Kids Raised by Same-Sex Couples Perform Better in Schools: Study

Research finds the typically higher socioeconomic status of same-sex parents plays a key role.

School kids in classroom
School kids in classroom
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Several European economists agree that children raised by same-sex couples perform better in school than kids raised by different-sex parents.

According to a new study: “Children from same-sex couples outperform children from different-sex couples on standardized test scores at the end of primary education by 0.18 standard deviations,” the researchers wrote. “Our results suggest that children from same-sex couples are 6.7 percent more likely to graduate than children from different-sex couples.”

Economists Deni Mazrekaj, Kristof de Witte and Sofie Cabus of Belgian university KU Leuven tracked data from 1995 to 2005 as children progressed through primary and secondary school.

1,200 children of same-sex parents in The Netherlands were monitored for a decade as another one million kids of different-sex parents were tracked.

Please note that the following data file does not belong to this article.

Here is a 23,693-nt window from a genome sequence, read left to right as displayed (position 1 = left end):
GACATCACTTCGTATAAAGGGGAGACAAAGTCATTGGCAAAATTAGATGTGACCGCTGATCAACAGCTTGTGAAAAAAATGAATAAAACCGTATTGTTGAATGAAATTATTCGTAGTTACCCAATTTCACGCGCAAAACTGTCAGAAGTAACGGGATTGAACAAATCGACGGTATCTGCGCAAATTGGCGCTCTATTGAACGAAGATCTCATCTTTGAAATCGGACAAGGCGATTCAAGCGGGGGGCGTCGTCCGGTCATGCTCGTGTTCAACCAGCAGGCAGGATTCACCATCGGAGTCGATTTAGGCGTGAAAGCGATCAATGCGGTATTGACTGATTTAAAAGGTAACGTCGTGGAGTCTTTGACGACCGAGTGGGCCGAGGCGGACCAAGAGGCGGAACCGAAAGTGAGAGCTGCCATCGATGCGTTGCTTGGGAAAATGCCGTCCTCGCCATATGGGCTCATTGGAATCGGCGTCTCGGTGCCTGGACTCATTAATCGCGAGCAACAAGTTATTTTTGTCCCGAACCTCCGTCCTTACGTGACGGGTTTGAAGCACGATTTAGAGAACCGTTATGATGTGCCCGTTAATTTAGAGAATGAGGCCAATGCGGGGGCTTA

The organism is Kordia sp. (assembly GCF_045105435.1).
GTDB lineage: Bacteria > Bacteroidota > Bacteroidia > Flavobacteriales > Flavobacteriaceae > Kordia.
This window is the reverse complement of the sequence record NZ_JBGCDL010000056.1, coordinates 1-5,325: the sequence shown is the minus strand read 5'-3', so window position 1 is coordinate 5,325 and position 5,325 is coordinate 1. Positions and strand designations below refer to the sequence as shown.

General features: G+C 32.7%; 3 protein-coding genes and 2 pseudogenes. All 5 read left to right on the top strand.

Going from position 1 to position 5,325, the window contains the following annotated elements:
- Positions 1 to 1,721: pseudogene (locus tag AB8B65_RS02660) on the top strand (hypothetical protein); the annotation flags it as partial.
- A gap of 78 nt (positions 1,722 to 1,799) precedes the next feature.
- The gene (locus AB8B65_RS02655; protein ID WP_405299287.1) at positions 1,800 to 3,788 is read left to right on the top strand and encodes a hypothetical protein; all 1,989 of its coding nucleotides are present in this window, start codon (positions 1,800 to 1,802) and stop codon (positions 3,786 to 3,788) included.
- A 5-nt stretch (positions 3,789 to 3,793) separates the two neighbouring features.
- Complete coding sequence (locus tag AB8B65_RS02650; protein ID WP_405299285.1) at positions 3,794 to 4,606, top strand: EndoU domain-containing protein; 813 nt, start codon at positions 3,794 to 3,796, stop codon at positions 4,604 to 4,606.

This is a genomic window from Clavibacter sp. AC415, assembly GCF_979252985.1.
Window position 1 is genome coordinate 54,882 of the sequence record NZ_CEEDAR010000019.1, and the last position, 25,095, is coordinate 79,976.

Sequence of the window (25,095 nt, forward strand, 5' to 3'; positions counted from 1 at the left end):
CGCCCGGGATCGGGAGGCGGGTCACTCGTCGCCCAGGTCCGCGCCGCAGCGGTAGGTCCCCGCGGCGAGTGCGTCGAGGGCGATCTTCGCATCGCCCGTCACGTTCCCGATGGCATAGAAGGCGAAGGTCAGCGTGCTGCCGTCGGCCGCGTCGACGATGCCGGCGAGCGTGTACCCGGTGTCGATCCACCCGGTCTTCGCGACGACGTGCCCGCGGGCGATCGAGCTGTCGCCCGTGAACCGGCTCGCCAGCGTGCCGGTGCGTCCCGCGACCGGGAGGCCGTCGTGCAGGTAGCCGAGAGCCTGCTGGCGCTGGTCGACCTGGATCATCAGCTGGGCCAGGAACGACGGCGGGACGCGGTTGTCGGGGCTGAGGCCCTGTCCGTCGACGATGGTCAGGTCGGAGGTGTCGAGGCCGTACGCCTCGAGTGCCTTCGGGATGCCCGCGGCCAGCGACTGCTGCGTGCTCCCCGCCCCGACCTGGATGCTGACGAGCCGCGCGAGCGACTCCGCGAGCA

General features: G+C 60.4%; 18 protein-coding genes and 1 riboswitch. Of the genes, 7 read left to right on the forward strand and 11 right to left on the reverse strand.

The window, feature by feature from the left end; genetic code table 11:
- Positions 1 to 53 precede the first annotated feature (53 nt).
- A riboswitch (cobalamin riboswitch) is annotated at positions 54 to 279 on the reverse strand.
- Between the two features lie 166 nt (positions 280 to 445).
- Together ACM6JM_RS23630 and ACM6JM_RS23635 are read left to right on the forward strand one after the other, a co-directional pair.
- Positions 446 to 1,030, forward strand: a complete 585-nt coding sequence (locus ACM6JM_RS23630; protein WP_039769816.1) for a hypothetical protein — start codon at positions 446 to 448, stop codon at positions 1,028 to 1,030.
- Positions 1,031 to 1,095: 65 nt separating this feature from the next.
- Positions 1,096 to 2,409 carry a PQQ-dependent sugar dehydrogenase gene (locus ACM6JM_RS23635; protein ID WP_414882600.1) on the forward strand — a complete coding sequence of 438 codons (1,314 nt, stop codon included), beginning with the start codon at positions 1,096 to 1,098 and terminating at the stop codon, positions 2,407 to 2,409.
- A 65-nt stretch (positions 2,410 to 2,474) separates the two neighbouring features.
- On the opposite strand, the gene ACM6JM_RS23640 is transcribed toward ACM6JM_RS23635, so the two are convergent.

Researchers found that, often, same-sex parents were older, more educated, and wealthier than typical different-sex partners.

“It is difficult for same-sex couples to obtain children so they have to have a high socioeconomic status,” Mazrekaj said. “Research shows that socio-economic status positively influences the school outcome of children.”

Controlled for income and wealth, the study found a much smaller gap in test scores between the children of same and different-sex children. Although kids of same-sex parents still scored slightly higher.

The study joins the likes of other positive findings like one study from Australia that found that children of same-sex couples were generally happier and healthier than their schoolmates.

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